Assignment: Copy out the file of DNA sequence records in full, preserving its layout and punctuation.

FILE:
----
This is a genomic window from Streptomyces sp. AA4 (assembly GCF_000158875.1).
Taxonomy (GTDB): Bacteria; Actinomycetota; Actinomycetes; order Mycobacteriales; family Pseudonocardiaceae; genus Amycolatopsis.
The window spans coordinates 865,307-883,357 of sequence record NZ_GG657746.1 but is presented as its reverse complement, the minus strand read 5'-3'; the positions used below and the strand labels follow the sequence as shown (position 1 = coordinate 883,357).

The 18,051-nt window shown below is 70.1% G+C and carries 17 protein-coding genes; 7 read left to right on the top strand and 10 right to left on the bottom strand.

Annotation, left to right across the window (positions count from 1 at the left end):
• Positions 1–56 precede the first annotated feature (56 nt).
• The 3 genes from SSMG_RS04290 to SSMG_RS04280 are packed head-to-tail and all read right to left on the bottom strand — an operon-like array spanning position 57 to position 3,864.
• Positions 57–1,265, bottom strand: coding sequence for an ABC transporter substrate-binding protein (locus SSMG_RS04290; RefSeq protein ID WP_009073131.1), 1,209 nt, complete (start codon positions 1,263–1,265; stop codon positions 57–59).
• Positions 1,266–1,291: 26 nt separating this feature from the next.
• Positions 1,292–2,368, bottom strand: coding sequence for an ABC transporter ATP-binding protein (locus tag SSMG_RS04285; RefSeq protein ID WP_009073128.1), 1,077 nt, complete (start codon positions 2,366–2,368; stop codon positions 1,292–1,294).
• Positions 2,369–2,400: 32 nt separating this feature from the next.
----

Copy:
This is a genomic window from Streptomyces sp. AA4 (assembly GCF_000158875.1).
Taxonomy (GTDB): Bacteria; Actinomycetota; Actinomycetes; order Mycobacteriales; family Pseudonocardiaceae; genus Amycolatopsis.
The window spans coordinates 865,307-883,357 of sequence record NZ_GG657746.1 but is presented as its reverse complement, the minus strand read 5'-3'; the positions used below and the strand labels follow the sequence as shown (position 1 = coordinate 883,357).

The 18,051-nt window shown below is 70.1% G+C and carries 17 protein-coding genes; 7 read left to right on the top strand and 10 right to left on the bottom strand.

Annotation, left to right across the window (positions count from 1 at the left end):
• Positions 1–56 precede the first annotated feature (56 nt).
• The 3 genes from SSMG_RS04290 to SSMG_RS04280 are packed head-to-tail and all read right to left on the bottom strand — an operon-like array spanning position 57 to position 3,864.
• Positions 57–1,265, bottom strand: coding sequence for an ABC transporter substrate-binding protein (locus SSMG_RS04290; RefSeq protein ID WP_009073131.1), 1,209 nt, complete (start codon positions 1,263–1,265; stop codon positions 57–59).
• Positions 1,266–1,291: 26 nt separating this feature from the next.
• Positions 1,292–2,368, bottom strand: coding sequence for an ABC transporter ATP-binding protein (locus tag SSMG_RS04285; RefSeq protein ID WP_009073128.1), 1,077 nt, complete (start codon positions 2,366–2,368; stop codon positions 1,292–1,294).
• Positions 2,369–2,400: 32 nt separating this feature from the next.